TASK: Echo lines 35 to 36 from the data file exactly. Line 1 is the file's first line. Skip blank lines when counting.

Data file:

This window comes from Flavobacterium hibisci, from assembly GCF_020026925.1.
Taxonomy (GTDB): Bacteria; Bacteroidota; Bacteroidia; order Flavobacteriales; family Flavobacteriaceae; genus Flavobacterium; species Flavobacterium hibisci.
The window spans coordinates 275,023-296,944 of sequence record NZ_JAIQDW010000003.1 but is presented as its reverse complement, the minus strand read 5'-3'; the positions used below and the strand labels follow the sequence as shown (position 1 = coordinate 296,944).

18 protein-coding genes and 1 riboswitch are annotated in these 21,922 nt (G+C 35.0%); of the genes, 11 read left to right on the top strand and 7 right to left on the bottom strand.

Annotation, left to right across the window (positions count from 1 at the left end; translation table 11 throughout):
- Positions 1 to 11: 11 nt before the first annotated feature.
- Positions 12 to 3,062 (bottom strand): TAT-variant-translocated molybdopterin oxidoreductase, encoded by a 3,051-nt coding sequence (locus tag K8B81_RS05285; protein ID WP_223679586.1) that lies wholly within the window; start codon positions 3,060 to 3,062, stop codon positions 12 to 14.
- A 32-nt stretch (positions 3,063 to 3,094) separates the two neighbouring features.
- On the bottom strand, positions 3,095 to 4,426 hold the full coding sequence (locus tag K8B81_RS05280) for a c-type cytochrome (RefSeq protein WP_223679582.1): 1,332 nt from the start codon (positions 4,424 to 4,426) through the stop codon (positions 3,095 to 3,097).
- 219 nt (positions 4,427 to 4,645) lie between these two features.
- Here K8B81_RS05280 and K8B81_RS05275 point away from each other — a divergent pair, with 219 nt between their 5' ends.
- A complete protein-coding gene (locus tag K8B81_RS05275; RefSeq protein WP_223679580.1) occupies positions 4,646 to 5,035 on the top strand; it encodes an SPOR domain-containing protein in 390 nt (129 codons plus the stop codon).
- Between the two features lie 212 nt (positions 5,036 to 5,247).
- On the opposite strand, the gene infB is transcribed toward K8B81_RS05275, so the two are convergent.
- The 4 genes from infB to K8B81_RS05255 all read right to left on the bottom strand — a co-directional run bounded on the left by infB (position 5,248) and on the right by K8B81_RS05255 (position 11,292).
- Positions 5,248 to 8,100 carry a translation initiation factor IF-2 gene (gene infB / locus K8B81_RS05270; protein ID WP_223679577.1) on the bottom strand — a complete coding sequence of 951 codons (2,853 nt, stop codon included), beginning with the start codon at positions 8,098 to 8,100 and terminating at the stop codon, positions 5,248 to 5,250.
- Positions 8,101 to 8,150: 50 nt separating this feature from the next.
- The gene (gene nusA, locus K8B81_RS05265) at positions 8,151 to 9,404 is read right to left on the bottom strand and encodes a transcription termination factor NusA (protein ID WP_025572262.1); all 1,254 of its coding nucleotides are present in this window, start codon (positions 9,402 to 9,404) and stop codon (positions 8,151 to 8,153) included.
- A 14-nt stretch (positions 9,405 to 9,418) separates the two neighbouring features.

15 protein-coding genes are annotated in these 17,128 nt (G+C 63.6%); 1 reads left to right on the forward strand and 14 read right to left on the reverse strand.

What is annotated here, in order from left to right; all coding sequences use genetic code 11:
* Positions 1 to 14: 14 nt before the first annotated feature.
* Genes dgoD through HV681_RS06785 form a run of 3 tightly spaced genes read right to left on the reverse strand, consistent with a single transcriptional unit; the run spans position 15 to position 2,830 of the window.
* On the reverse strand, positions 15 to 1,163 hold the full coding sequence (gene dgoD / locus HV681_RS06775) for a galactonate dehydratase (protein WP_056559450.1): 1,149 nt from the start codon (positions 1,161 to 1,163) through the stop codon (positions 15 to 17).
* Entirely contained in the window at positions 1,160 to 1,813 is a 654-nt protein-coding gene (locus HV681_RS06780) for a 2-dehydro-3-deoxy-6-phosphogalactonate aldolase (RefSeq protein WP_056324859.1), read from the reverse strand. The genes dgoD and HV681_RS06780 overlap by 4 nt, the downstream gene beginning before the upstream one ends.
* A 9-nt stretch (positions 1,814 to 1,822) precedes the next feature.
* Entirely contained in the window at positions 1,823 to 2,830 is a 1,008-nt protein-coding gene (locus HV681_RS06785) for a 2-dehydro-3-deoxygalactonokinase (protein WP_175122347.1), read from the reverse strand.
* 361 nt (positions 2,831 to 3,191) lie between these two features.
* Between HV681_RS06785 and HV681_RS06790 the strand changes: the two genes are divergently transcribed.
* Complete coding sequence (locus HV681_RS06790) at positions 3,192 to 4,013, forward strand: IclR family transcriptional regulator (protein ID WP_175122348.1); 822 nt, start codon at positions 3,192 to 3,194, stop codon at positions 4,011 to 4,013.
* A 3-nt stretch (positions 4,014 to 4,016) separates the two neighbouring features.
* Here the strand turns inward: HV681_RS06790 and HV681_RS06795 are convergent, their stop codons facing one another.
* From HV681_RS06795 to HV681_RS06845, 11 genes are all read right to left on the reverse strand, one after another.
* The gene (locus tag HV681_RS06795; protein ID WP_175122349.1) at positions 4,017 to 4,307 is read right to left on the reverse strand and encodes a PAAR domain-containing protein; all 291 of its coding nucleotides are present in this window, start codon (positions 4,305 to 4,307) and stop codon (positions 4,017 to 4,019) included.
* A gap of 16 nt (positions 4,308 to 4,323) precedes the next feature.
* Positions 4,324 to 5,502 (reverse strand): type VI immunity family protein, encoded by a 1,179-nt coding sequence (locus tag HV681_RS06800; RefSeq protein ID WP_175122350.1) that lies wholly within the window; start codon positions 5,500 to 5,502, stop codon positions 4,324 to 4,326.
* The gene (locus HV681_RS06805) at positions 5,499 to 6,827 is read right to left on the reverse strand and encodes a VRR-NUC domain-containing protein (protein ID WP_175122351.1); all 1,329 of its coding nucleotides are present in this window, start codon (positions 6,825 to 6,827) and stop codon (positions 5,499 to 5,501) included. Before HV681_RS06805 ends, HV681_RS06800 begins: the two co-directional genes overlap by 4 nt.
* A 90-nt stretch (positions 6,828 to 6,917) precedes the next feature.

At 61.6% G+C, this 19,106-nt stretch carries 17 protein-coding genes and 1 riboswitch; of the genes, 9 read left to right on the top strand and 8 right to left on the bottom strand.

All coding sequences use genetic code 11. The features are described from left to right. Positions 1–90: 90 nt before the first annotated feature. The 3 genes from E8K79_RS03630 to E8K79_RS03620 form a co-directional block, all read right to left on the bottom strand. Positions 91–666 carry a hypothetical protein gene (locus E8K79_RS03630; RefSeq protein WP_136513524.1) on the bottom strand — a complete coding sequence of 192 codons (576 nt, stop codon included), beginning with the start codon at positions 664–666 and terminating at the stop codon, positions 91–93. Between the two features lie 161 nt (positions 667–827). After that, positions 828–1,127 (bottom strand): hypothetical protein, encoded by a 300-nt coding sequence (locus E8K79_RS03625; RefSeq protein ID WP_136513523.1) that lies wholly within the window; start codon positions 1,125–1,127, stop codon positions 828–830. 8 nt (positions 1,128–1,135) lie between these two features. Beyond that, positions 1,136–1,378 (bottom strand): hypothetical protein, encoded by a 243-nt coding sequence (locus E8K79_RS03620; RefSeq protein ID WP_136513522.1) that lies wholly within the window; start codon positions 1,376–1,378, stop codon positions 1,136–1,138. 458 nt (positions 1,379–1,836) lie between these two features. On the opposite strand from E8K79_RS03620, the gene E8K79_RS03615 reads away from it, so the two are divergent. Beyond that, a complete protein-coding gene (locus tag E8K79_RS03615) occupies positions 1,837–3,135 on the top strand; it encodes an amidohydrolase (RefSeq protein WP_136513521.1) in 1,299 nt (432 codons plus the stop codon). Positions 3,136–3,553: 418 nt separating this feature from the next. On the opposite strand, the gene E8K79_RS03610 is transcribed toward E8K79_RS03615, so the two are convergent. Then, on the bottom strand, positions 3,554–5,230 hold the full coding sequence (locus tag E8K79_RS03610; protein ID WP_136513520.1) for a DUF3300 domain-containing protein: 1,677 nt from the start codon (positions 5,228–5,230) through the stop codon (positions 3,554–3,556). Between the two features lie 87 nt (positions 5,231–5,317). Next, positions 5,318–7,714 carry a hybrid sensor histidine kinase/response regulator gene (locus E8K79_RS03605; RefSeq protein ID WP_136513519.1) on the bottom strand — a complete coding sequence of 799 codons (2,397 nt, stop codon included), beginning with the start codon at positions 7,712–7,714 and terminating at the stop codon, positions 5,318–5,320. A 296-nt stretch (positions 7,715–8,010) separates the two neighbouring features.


* A gap of 16 nt (positions 4,308 to 4,323) precedes the next feature.
* Positions 4,324 to 5,502 (reverse strand): type VI immunity family protein, encoded by a 1,179-nt coding sequence (locus tag HV681_RS06800; RefSeq protein ID WP_175122350.1) that lies wholly within the window; start codon positions 5,500 to 5,502, stop codon positions 4,324 to 4,326.